A Sidney audience heard support for a light rapid rail (LRT) system on the Saanich Peninsula from candidates running in Saanich Gulf-Islands.
Federal Green Party leader Elizabeth May, as well as Tory candidate David Busch and New Democrat Sabina Singh expressed support for the idea of such a system to help improve transit connections between communities on the Saanich Peninsula and the core communities, as well as Victoria International Airport and the BC Ferries terminal at Swartz Bay.
“I think it is desperately needed,” said Busch. “I would love to be able to go from Victoria straight up to the ferry.” While the region might lack the population to justify it now, municipalities should include in their long-term planning, he added. “It is something that we need,” he said. “I would say, put it in sooner rather later. But it needs to be done and I would love to see it now.”
May and Singh made similar comments in support of the idea, which has been germinating for some time as part of efforts to fight climate change and improve transit in the region. The issue of transit has been vexing local businesses, with many relying on staff to come from the core communities. The Saanich Peninsula has also seen an influx of families priced out of the real estate market in the core communities, a development that has added strain to the local transportation system forced to accommodate traffic between the core communities and Victoria International Airport and Swartz Bay.
“I think that it would be a great idea,” said Ron Broda of the People’s Party of Canada in an emailed statement. “The Lochside/Galloping Goose trails are former rail beds and would provide a ready right of way and suitable grade for LRT,” he said. “As nice as the trail is for walking and cycling, LRT would be a much better use of the right of way. That said, there is no reason that LRT couldn’t coexist with the current usage.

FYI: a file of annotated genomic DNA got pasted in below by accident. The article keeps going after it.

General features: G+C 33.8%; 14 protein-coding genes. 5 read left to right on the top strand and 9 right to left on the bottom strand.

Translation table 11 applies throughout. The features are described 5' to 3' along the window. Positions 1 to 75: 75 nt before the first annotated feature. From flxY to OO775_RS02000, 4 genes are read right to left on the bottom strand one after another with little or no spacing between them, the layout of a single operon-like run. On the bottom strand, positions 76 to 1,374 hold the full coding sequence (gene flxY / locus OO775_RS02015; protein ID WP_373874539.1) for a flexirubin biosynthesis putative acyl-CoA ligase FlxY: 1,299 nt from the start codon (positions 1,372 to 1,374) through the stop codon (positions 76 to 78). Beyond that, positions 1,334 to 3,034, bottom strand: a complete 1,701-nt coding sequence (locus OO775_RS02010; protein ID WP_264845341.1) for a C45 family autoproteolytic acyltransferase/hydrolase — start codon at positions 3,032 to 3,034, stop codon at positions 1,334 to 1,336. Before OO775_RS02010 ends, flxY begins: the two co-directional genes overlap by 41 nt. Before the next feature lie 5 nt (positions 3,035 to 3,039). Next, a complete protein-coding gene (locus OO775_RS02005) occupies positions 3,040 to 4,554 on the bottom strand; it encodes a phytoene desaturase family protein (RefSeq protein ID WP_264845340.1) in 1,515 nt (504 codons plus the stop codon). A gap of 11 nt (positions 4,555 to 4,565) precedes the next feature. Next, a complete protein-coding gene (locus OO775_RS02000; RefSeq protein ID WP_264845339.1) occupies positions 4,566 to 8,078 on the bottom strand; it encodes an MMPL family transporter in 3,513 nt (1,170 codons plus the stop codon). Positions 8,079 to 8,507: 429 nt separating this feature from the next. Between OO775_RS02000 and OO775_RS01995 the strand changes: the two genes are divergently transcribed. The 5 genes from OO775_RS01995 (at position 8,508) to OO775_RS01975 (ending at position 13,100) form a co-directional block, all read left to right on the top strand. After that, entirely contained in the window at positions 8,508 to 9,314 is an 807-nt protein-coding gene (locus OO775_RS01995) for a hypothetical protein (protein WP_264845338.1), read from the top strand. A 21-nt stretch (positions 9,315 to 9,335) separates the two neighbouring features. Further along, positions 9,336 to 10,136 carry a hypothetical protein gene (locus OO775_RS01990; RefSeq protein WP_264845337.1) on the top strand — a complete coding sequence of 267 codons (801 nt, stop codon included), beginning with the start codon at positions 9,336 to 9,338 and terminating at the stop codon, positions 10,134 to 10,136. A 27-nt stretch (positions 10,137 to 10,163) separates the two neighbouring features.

(By way of background, the provincial government faces pressure from municipalities to develop an unused railway line on the West Shore.)
The issue itself came up during a luncheon with candidates hosted by the Saanich Peninsula Chamber of Commerce. The event marked a departure from a traditional all-candidates forum. Instead of sitting together at a table facing an audience, each candidate instead answered questions for 12 minutes from audience members sitting at one table, before moving on to another table.
This rotation system resembled the system seen at speed dating events and allowed would-be voters to ask more tailored questions.
This said, questions focused on familiar topics including transportation, housing and cost-of-living.
Candidates will return to a more familiar format Friday evening, when they will face questions exclusively about the environment during a debate hosted by St. Paul’s Church in Sidney. They will also debate Friday night in North Saanich.
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